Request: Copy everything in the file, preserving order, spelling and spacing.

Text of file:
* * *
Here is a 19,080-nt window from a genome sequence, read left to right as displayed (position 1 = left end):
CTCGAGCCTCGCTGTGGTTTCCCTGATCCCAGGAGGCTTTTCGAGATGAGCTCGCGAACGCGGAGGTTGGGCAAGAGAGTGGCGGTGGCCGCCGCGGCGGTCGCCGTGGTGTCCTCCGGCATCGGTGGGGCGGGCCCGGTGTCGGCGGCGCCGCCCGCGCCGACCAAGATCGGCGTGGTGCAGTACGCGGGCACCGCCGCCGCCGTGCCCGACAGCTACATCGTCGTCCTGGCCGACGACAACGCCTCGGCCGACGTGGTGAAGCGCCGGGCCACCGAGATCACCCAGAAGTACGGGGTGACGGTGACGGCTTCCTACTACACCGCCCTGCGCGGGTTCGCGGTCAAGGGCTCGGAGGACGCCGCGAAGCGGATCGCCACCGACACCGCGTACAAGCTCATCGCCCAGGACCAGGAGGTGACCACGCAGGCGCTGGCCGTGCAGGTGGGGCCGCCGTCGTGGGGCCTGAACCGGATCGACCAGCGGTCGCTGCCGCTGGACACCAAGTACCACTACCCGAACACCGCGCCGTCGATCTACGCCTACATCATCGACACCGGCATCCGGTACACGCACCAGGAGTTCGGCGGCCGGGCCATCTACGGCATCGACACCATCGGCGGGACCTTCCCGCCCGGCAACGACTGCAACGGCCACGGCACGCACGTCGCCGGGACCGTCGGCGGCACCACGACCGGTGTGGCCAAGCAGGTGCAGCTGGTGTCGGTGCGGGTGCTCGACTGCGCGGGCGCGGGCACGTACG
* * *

Here is a 19,080-nt window from a genome sequence, read left to right as displayed (position 1 = left end):
CTCGAGCCTCGCTGTGGTTTCCCTGATCCCAGGAGGCTTTTCGAGATGAGCTCGCGAACGCGGAGGTTGGGCAAGAGAGTGGCGGTGGCCGCCGCGGCGGTCGCCGTGGTGTCCTCCGGCATCGGTGGGGCGGGCCCGGTGTCGGCGGCGCCGCCCGCGCCGACCAAGATCGGCGTGGTGCAGTACGCGGGCACCGCCGCCGCCGTGCCCGACAGCTACATCGTCGTCCTGGCCGACGACAACGCCTCGGCCGACGTGGTGAAGCGCCGGGCCACCGAGATCACCCAGAAGTACGGGGTGACGGTGACGGCTTCCTACTACACCGCCCTGCGCGGGTTCGCGGTCAAGGGCTCGGAGGACGCCGCGAAGCGGATCGCCACCGACACCGCGTACAAGCTCATCGCCCAGGACCAGGAGGTGACCACGCAGGCGCTGGCCGTGCAGGTGGGGCCGCCGTCGTGGGGCCTGAACCGGATCGACCAGCGGTCGCTGCCGCTGGACACCAAGTACCACTACCCGAACACCGCGCCGTCGATCTACGCCTACATCATCGACACCGGCATCCGGTACACGCACCAGGAGTTCGGCGGCCGGGCCATCTACGGCATCGACACCATCGGCGGGACCTTCCCGCCCGGCAACGACTGCAACGGCCACGGCACGCACGTCGCCGGGACCGTCGGCGGCACCACGACCGGTGTGGCCAAGCAGGTGCAGCTGGTGTCGGTGCGGGTGCTCGACTGCGCGGGCGCGGGCACGTACG